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What causes the tides?

cause marée, causes tides

Tides are caused by the combined effect of the gravitational forces of the moon and the sun. 70.8% of the surface of the planet is occupied by the oceans. If the earth were a stationary and isolated planet, then the surface of the oceans would take on the appearance of a perfect sphere. This film of water deforms under the joint effect of the sun and the moon.

The tide is the rising and falling movement of the waters of the seas and oceans.

These movements are called “reflux” or “ebb”.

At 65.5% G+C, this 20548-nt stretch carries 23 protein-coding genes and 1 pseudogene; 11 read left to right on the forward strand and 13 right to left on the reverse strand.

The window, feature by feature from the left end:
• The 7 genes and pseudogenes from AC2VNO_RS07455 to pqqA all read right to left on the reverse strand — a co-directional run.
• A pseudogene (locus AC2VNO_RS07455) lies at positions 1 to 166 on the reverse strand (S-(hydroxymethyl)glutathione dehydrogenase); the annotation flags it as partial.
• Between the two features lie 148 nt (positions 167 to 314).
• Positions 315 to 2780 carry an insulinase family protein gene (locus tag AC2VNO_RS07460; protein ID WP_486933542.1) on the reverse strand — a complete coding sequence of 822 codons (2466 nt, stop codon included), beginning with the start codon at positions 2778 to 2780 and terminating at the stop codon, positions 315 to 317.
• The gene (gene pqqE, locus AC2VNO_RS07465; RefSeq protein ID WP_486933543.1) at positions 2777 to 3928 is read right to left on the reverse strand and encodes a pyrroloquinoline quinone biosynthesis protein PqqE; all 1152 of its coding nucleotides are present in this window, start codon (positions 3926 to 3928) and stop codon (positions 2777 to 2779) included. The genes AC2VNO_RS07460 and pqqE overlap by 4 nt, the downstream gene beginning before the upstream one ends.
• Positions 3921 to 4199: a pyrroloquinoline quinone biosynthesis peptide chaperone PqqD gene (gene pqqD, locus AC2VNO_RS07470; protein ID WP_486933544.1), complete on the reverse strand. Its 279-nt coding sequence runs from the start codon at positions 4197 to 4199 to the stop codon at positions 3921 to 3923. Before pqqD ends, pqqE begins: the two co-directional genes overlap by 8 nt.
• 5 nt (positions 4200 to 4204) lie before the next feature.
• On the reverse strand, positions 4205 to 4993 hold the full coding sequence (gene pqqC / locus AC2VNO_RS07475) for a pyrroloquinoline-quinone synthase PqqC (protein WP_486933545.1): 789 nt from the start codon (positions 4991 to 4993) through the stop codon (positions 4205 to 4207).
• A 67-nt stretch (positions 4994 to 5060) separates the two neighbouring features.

At the new moon, the tides are strongest. These are spring tides.

During the first and last quarter moons, we find the lowest tides or low-water tides.

During a full moon, the tides are at their strongest again.

Here are some notable tides: in Ungava Bay and the Bay of Fundy, there is a tidal range between 16 and 20 meters; in the Bristol Channel, the tidal range is 15 meters; and in the bay of Mont-St-Michel, the tidal range is 14 meters.

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